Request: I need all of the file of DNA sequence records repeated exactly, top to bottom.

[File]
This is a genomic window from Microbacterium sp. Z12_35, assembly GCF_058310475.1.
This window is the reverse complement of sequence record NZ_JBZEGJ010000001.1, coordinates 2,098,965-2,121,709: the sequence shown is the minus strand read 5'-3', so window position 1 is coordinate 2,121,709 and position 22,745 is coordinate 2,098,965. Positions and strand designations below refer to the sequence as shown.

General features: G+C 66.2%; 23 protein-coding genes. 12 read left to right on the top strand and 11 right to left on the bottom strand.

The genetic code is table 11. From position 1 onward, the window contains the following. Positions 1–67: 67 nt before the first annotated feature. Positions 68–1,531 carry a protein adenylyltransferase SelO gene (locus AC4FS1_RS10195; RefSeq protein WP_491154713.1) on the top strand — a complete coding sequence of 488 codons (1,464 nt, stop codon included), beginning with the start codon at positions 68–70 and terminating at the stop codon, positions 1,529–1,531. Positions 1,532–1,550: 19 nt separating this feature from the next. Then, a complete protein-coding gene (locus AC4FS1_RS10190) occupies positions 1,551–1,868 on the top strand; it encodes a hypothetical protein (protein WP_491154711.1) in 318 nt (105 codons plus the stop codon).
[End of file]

This is a genomic window from Microbacterium sp. Z12_35, assembly GCF_058310475.1.
This window is the reverse complement of sequence record NZ_JBZEGJ010000001.1, coordinates 2,098,965-2,121,709: the sequence shown is the minus strand read 5'-3', so window position 1 is coordinate 2,121,709 and position 22,745 is coordinate 2,098,965. Positions and strand designations below refer to the sequence as shown.

General features: G+C 66.2%; 23 protein-coding genes. 12 read left to right on the top strand and 11 right to left on the bottom strand.

The genetic code is table 11. From position 1 onward, the window contains the following. Positions 1–67: 67 nt before the first annotated feature. Positions 68–1,531 carry a protein adenylyltransferase SelO gene (locus AC4FS1_RS10195; RefSeq protein WP_491154713.1) on the top strand — a complete coding sequence of 488 codons (1,464 nt, stop codon included), beginning with the start codon at positions 68–70 and terminating at the stop codon, positions 1,529–1,531. Positions 1,532–1,550: 19 nt separating this feature from the next. Then, a complete protein-coding gene (locus AC4FS1_RS10190) occupies positions 1,551–1,868 on the top strand; it encodes a hypothetical protein (protein WP_491154711.1) in 318 nt (105 codons plus the stop codon).